If you recall a linked list representation, we store each item in a linked list in a structure called *Node* having two or three fields (depending on whether the list is singly or doubly). A node in a doubly linked list stores a *data* field, a reference to the previous node and a reference to the next node in the sequence. There are maximum two fields that have a reference to the other nodes.

Like the linked list, we store each item in a tree in a node with *data* field. The only difference from the linked list representation is that a tree node can have more than 2 references that point to its children nodes. If a node has degree 3, it has 3 reference fields. In general, if a degree of a tree is n, we need n reference fields in each node of the tree. Figure 1 shows the visual representation of a node in a tree.

Figure 2 shows a tree and corresponding representation using the design discussed above.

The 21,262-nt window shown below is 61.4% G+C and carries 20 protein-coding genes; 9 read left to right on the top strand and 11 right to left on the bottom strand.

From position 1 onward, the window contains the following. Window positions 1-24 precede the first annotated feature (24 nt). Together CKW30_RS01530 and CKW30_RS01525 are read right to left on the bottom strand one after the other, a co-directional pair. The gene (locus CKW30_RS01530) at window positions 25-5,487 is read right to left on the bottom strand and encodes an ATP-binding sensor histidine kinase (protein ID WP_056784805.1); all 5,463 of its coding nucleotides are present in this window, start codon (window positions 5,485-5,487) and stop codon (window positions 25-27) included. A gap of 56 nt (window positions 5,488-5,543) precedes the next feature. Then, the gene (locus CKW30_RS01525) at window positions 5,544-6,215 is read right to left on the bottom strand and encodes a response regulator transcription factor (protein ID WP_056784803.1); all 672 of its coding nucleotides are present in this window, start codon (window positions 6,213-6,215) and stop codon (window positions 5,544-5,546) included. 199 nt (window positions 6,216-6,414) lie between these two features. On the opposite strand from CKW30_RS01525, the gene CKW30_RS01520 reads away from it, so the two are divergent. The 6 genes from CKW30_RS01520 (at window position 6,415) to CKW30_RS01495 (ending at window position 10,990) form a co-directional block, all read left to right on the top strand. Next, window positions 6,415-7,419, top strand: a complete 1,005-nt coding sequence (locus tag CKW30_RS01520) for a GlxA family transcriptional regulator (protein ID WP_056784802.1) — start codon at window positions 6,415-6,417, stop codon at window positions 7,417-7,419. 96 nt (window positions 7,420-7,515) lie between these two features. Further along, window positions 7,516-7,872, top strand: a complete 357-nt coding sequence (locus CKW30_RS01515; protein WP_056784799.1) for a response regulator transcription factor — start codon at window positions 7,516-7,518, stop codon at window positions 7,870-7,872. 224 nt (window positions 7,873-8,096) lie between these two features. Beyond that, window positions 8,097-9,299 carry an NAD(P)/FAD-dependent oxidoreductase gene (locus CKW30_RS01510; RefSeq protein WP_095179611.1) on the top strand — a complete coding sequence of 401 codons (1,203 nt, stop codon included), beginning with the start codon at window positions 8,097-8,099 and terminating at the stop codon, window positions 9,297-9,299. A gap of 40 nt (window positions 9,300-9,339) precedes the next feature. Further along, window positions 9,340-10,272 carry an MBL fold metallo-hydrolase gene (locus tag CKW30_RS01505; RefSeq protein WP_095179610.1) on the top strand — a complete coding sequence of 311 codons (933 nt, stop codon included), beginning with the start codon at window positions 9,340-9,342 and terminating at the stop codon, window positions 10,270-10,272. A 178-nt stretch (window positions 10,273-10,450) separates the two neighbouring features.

While this representation is easy to implement and easy to understand, it is only useful for representing a tree that has a small degree e.g. binary tree where a maximum degree is 2. You can see in Figure 2 that most of the reference fields are empty. If a tree has one node with a large degree and other nodes with a small degree, we may waste a lot of memory.

Fortunately, there exists another method of representing a tree that takes only O(n) space. This method is called **left-child, right-sibling representation**. In this representation, each node has only three fields. One is for storing *data* and pointers:

*left-child*points to the leftmost child of the node*right-sibling*points to the sibling of the immediately to its right.

Figure 3 shows the structure of a node with only three fields.

Figure 3 clearly shows that no matter how many children a node has, it stores only two pointers. Using these scheme, the tree in Figure 2 can be represented as given in Figure 4.